Malina (mythology)

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Representation of Malina (Sukh-eh-nukh).

Malina is a solar deity in Inuit religion.[1] She is found most commonly in the legends of Greenland that link her closely with the lunar deity Anningan (also called Igaluk), her brother.[2] Malina is constantly fleeing from Anningan as the result of strife between the two (legends vary as to the cause). Their constant chase is the traditional explanation for the movement of the sun and moon through the sky.


According to Inuit mythology, Igaluk and his sister Malina lived together in a village. They were very close when young, but came to live apart as they grew older, in the lodges for women and for men. One day, as Igaluk looked at the women, he found that his sister was the most beautiful. And so that night, as everyone slept, he crept into the women's dwelling and forced himself upon her. As it was dark, Malina was unable to tell who her attacker was, but the next night, when the same thing happened, she covered her hands with the soot from the oil lamps and smeared the Anningan's face with it. Afterwards, she took a lamp and looked through the skylight of the men's lodge. She was surprised to find that the man was Igaluk, her own brother. So Malina sharpened her knife and cut off her breasts. She put them in a bowl and carried this to the men's lodge, and presented it to Igaluk, saying "If you enjoy me so much, then eat these," and ran away out the door, grabbing a torch as she went. Igaluk chased after her, likewise taking a torch, and was able to easily follow her path, as her footsteps were marked with great pools of blood. However, he tripped and dropped his torch, and the flame was put out, except for a faint glow. Eventually however, Igaluk caught up to his sister, and the two ran so fast that they took off into the sky and became the moon and the sun.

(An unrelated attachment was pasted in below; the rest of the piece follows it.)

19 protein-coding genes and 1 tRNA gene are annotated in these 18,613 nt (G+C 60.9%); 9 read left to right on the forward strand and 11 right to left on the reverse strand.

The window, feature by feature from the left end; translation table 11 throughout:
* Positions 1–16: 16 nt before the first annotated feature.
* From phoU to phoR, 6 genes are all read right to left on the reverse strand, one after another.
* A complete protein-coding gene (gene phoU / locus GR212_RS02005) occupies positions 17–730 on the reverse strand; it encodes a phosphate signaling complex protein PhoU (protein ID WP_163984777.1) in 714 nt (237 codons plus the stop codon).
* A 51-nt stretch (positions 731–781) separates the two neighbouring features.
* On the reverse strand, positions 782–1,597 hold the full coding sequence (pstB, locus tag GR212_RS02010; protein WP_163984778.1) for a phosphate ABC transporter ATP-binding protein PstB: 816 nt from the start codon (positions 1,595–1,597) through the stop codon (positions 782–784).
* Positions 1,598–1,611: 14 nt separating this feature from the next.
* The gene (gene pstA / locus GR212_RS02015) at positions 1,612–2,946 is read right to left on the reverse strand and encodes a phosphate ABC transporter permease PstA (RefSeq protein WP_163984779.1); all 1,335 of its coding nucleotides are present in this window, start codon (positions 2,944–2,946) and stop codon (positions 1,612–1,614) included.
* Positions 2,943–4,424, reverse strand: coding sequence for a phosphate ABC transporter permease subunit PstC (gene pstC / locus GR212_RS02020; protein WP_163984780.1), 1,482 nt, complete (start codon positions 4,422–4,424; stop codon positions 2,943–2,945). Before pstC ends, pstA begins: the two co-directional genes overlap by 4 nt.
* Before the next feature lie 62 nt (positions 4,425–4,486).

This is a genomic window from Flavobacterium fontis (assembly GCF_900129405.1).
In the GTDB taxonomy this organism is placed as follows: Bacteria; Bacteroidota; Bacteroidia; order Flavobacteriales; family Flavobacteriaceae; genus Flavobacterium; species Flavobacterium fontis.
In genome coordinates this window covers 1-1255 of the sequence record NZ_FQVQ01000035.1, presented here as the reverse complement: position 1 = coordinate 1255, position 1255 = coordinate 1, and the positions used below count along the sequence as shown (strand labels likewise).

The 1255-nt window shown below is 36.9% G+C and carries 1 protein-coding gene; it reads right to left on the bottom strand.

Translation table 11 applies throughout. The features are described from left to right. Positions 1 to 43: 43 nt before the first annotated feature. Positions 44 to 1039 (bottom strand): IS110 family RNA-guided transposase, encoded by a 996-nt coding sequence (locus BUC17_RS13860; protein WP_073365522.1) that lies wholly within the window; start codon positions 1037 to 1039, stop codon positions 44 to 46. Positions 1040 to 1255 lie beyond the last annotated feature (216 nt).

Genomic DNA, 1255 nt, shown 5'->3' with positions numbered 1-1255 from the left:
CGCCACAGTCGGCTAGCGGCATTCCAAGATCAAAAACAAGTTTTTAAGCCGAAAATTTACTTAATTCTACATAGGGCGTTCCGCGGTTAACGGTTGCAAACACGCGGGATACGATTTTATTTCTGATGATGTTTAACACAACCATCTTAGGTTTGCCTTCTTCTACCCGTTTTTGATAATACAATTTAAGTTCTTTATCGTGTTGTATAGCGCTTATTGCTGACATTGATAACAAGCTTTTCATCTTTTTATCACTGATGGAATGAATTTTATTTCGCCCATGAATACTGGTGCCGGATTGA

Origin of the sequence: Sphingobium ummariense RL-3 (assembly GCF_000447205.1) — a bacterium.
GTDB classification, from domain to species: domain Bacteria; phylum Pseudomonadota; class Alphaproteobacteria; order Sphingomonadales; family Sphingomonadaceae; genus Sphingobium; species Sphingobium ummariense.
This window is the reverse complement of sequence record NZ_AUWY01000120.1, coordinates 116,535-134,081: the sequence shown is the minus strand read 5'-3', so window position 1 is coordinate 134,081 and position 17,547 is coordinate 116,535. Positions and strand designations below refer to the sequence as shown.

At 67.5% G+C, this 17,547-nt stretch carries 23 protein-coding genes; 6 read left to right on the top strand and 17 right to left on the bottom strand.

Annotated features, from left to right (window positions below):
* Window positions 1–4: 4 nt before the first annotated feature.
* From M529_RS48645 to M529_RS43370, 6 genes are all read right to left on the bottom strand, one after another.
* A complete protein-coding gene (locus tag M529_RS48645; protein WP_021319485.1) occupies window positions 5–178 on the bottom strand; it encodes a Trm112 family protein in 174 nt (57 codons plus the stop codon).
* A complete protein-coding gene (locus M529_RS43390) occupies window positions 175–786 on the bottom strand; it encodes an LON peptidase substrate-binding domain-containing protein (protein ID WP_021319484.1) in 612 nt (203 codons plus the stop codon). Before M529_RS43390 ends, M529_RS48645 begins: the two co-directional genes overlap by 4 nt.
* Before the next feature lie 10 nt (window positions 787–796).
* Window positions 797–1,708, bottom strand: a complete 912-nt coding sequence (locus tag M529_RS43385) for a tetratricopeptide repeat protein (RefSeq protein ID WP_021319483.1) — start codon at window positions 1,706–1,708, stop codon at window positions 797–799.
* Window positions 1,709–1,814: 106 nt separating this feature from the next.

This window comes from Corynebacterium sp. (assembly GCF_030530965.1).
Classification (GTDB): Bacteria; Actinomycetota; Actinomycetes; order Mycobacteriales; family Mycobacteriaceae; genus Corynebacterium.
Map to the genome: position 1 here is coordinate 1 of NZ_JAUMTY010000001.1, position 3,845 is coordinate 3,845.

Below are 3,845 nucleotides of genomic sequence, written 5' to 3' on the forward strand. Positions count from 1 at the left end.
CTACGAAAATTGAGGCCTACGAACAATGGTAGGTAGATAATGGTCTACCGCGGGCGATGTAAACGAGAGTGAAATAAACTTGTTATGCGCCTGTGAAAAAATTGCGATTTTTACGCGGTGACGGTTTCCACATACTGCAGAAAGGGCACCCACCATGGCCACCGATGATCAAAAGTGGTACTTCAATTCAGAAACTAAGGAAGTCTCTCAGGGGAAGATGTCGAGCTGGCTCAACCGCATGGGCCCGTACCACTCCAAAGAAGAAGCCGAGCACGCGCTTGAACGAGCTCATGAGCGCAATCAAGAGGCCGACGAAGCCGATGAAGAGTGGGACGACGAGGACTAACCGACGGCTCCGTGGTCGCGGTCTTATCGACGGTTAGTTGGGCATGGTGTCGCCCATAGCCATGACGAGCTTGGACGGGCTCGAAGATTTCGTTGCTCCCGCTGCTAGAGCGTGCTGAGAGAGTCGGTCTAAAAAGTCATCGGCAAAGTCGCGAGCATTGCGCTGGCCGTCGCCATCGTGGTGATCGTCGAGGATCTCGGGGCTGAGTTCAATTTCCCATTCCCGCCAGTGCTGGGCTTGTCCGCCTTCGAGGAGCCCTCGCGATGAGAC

Malina was then known for her passion, courage and beauty.


  1. ^ Dwyer, Helen; Burgan, Michael (2012-01-01). Inuit History and Culture. Gareth Stevens. p. 24. ISBN 9781433959707.
  2. ^ PhD, Patricia Monaghan (2014-04-01). Encyclopedia of Goddesses and Heroines. New World Library. p. 81. ISBN 9781608682188.

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